The Crane Wife, retold by Sumiko Yagawa; translated from the Japanese by Katherine Paterson; illustrated by Suekichi Akaba (Morrow, $8.95. All ages). Be content with what you have, for wanting more will lead to loss--of what you possess and what you love. Such is the moral of the classic Japanese folktale "The Crane Wife," presented here with great sensitivity and beauty.
Shortly after the simple peasant Yohei finds and helps a wounded crane, he is visited by a beautiful young woman who asks to become his wife. They eke out an existence together that winter until they are in need of money. Yohei's new wife bids him to fetch her a loom; then with strict instructions that he is not to watch her, she retires to weave a bolt of material which Yohei then sells for a handsome price. She does so once more, producing cloth even more beautiful than the first. By now Yohei has become greedy, and he asks her once more to weave some fabric, which he plans to sell at great profit in the city. But he has also become curious --why is she so drained after each weaving session, and why has she ordered him not to watch her? And so he disobeys and peeks in, to discover a crane at his wife's loom, weaving cloth from feathers plucked from its very own breast. The spell is broken, and the wife is gone, leaving behind only a bolt of radiant cloth, and a snow- white crane rising in the distant sky.
In her skillful translation of the story Katherine Paterson has retained several of the particularly onomatopoeic Japanese words, which not only appeal to the ear but help retain some of the story's exotic flavor for American readers.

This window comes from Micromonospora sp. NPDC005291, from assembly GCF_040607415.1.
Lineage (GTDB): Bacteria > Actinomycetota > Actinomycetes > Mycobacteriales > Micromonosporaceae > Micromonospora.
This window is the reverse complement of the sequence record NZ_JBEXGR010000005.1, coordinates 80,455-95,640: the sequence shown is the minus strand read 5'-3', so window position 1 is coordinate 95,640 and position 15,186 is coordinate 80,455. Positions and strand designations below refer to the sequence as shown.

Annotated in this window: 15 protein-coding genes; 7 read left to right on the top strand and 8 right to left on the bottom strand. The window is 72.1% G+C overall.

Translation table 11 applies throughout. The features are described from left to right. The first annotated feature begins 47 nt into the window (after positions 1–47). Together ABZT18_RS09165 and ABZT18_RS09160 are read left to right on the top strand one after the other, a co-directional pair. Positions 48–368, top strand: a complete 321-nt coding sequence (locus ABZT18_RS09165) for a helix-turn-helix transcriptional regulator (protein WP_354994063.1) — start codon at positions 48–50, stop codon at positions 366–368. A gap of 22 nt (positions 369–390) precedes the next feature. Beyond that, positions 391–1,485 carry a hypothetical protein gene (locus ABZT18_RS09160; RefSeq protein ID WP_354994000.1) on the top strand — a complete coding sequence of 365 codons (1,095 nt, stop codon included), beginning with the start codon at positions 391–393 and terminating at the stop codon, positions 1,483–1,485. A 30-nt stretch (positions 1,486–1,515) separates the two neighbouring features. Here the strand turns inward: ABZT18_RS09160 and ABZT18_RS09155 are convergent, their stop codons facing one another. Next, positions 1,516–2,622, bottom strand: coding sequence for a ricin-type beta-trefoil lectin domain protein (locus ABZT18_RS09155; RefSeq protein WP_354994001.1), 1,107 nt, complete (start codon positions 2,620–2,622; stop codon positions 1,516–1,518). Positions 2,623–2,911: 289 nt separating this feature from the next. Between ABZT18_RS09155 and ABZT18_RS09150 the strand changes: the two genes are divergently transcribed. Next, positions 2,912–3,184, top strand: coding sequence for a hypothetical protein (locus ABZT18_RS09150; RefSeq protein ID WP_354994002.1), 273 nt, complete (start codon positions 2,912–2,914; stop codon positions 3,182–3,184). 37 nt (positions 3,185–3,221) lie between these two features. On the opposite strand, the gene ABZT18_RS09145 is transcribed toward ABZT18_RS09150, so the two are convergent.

Artist Suekichi Akaba, a Hans Christian Andersen medalist last year, uses a traditional Japanese technique of applying water-thinned ink to paper for the illustrations in The Crane Wife. The soft dreamlike effect is particularly well suited to the story.
Bo Rabbit Smart For True: Folktales from the Gullah, retold by Priscilla Jaquith; drawings by Ed Young (Philomel/Putnam, $9.95. All ages). Like "Uncle Remus" stories, these tales, which developed in the black culture of coastal South Carolina and Georgia, have as their hero a character who can outwit the bigger and the more powerful. That hero is Bo (not Brer) Rabbit, a wiley fellow who in the course of these four stories, outsmarts a whale, an elephant, a rattlesnake and a family of crocodiles and is in turn shown a thing or two himself by a commonsensical and matronly partridge.
Ostensibly, the book is designed to give the reader a flavor of Gullah, that peculiar patois of English and African words handed down through generations of blacks descended from slaves originally from either Angola or the Gola tribe of Liberia--no one is altogether sure. But aside from throwing in a few phrases like "sun-hot" for midday, or words like "arguefy" and "jubilate," there's scarcely a syllable of dialect in this book. In fact the author and editors seem assiduously to have avoided it, perhaps on the assumption that it is hard to read. For anyone who has heard the music of Gullah as it is actually spoken, the text of Bo Rabbit Smart for True will be a disappointment. For those who have not, the book will not be enlightening. Still, the tales themselves have charm, and Ed Young's illustrations add to the book's appeal.
The King's Trousers, by Robert Kraus; illustrated by Fred Gwynne (Windmill, $9.95, Ages 6-9). This is a story about class. And for those who don't like those who believe in their own superiority, it will not be a satisfying book.
King Ivor is a bad-tempered man who gloats over his groveling subjects until one day he is spied putting on his trousers. His method, of course, is just like everyone else's. The news travels fast, and his subjects, led by the "Pretender to the Throne," Slammo (depicted as a gap- toothed loutish sort of bloke), begin to get mutinous. Just as they storm the castle gates and enter the throne room ready to install the pretender, King Ivor outsmarts them with a stroke of genius which clearly justifies his position. So much for the unruly masses!
The story and illustrations have their high points, particularly the King's attempts to devise a new way of putting on his pants. But mostly the figures are doughy, their outlines marked with a heavy black line and garish colors, which do not serve the story well.